A commercially available aluminum oxide powder (α-alumina having a diameter of 2 to 3 microns, γ-alumina having a diameter of 2 to 3 microns, with a purity of 99.9% or higher) was molded with a shaping device shown in Example 8 at a temperature of 400 C. under a pressure of 1,000 megapascal. The molded article taken out of the die was easily disintegrable and could not be measured for a Vickers hardness. The powder was therefore substantially unmoldable.

Comparative Example 2

Metallic aluminum without metallic bismuth was rapidly cooled and coagulated in the same manner as in Example 1 to give ribbon-shaped thin fragments. These fragments were allowed to stand in the atmosphere at an ordinary temperature for one day. However, no formation of a powder took place. The result of the X-ray diffraction thereof showed that these were in the state of metallic aluminum.

Even when this sample was heated in the atmosphere at 500 C. for 3 hours, no formation of a powder took place. X-ray diffraction results showed that the oxidation of the metallic aluminum hardly took place.

Comparative Example 3

A melt of Al1-x Mx (in which M was at least any of Mo, Si, Pb, Zn, Sn and Mn) and in which x was 0.005 (atomic ratio) was rapidly cooled and coagulated in the same manner as in Example 1 to give ribbon-shaped thin fragments. These fragments were allowed to stand in the atmosphere at an ordinary temperature for one day. However, no formation of a powder took place. X-ray diffraction results thereof showed that these were in the state of metallic aluminum, and the formation of a powder hardly took place.

As is clear from the above, the phenomenon that aluminum is oxidized at a low temperature to form a powder is a specific one which takes place only when bismuth has been incorporated.

INDUSTRIAL UTILITY

The aluminum-containing powder of the present invention can be molded at a low temperature, and is characterized in that said powder can be obtained by simple oxidation without proceeding with a special milling step. The aluminum-containing oxide and the powder and article therefrom are useful as or for a machine part, an electronic part and a raw material for a catalyst, etc.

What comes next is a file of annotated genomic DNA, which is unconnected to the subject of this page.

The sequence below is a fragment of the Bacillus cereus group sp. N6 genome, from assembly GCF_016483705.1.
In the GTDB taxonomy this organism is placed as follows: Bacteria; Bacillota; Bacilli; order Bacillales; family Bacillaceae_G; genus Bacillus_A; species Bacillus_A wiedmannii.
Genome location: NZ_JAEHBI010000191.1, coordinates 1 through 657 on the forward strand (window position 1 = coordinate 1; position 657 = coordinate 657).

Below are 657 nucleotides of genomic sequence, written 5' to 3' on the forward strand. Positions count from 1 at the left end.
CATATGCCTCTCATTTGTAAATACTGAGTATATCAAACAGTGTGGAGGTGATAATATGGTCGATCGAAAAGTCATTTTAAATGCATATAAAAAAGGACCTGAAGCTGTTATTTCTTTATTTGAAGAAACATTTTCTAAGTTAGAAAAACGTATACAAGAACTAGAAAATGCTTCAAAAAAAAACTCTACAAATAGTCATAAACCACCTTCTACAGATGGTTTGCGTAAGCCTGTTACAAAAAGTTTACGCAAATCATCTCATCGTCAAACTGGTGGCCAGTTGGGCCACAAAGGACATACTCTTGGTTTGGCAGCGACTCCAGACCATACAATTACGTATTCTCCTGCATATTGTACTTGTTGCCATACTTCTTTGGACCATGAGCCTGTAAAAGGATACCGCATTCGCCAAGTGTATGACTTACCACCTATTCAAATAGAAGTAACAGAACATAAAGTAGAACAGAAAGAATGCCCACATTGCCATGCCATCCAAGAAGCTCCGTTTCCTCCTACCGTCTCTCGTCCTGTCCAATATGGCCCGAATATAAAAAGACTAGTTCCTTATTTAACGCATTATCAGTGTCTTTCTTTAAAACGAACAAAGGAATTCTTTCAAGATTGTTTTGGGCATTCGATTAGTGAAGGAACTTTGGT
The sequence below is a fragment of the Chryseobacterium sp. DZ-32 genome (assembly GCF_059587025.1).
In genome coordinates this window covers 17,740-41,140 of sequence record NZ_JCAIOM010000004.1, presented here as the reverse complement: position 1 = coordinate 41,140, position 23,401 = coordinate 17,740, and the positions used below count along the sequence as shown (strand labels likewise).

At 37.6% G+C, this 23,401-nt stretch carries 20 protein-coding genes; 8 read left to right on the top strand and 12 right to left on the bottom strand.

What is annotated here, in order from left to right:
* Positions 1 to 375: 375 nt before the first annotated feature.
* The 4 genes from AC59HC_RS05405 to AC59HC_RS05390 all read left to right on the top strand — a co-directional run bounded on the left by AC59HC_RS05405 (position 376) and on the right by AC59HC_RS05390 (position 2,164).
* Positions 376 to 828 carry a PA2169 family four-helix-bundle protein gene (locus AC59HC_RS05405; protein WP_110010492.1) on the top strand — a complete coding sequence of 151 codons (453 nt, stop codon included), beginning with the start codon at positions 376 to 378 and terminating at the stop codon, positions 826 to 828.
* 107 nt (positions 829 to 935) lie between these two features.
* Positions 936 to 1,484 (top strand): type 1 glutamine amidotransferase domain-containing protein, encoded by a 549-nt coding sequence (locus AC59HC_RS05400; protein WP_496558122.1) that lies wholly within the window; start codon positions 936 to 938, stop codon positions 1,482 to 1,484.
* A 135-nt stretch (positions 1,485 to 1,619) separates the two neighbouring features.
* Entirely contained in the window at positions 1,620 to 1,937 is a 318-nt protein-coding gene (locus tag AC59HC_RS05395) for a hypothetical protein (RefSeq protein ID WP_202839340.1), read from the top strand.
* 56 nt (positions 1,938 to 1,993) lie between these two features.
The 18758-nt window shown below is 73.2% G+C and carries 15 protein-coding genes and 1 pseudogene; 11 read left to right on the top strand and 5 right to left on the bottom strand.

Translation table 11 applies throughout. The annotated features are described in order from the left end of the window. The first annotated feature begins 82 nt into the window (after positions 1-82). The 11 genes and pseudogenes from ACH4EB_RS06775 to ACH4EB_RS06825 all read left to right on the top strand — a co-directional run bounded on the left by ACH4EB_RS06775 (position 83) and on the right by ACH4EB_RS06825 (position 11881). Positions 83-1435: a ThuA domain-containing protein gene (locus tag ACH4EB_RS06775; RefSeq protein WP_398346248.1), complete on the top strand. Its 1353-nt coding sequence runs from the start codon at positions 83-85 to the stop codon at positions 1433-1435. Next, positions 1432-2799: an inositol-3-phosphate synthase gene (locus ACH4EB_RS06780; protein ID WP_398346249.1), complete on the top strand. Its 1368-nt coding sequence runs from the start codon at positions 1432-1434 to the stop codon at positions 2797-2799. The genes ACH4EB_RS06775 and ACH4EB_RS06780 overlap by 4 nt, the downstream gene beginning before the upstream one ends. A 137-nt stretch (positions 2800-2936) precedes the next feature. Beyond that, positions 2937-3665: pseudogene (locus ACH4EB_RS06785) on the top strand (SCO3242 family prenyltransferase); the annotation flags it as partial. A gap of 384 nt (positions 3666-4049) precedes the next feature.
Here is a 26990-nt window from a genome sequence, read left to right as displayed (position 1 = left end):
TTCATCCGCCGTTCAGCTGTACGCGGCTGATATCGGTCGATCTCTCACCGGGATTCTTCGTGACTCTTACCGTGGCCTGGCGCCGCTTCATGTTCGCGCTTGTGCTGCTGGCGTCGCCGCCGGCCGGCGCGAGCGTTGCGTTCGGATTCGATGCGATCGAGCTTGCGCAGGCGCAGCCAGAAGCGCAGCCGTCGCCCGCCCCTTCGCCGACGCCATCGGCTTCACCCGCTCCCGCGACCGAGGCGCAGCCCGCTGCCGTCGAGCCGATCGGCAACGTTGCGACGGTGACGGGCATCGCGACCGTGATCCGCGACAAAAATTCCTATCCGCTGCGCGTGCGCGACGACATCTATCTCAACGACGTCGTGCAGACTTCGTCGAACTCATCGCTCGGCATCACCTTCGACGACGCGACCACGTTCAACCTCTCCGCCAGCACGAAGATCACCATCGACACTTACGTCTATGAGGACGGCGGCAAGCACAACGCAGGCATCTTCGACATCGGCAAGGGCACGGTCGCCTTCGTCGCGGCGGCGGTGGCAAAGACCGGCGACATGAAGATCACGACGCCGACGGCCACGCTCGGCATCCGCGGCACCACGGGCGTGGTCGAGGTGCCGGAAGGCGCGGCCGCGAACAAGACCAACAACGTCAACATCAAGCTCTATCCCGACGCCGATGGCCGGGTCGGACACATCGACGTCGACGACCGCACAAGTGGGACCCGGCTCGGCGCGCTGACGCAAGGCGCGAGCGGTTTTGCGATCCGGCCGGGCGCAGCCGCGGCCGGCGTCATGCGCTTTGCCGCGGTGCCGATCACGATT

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Non-Patent Citations
Reference
1 *Chemical Abstracts, CA 110(14):126938v (1988) no month available.
2 *Chemical Abstracts, CA 83(10):89325u (1975) no month available.
3 *Chemical Abstracts, CA 88(22):162169f (1978) no month available.
4 *Chemical Abstracts, CA 90(8):61943q (1978) no month available.
Referenced by
Citing PatentFiling datePublication dateApplicantTitle
US5552356 *Jun 29, 1995Sep 3, 1996Bayer AgBoron subphosphide/aluminum oxide composite materials, processes for the production thereof and use thereof
US5630994 *Aug 1, 1995May 20, 1997Boyle; Timothy J.Non-aqueous solution preparation of doped and undoped lixmnyoz
US5942054 *Dec 20, 1996Aug 24, 1999Texas Instruments IncorporatedMicromechanical device with reduced load relaxation
US6019953 *Jul 23, 1997Feb 1, 2000Shell Oil CompanyProcess for gas incineration
US7101819 *Aug 2, 2002Sep 5, 20063M Innovative Properties CompanyAlumina-zirconia, and methods of making and using the same
US7332453Jul 29, 2004Feb 19, 20083M Innovative Properties CompanyCeramics, and methods of making and using the same
US7497093Jul 29, 2004Mar 3, 20093M Innovative Properties CompanyMethod of making ceramic articles
US7510585 *Aug 2, 2002Mar 31, 20093M Innovative Properties CompanyCeramic materials, abrasive particles, abrasive articles, and methods of making and using the same
CN1649802BAug 2, 2002Feb 1, 20123M创新有限公司陶瓷材料、磨粒、磨具及制造和使用方法
Classifications
U.S. Classification501/153, 423/593.1, 502/205, 423/594.14, 502/249, 501/128, 423/594.12, 501/154, 502/324, 502/352, 423/263, 501/127, 502/354, 502/242, 502/202, 502/336, 502/335, 423/600
International ClassificationC04B35/10, C04B35/44, C01B13/32, C01G29/00, C01F7/42
Cooperative ClassificationC01P2004/62, C01P2004/61, C01B13/326, C01F7/422, C01P2006/12, C01P2006/40, C01P2004/03, C01P2002/50, C01P2002/72, C01P2006/90, C01P2002/54, C01G29/006, C01G29/00, C01P2006/80, C01P2002/02, C04B35/44
European ClassificationC01G29/00D, C01G29/00, C01B13/32C, C01F7/42B, C04B35/44
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Oct 11, 2002FPAYFee payment
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Effective date: 20070509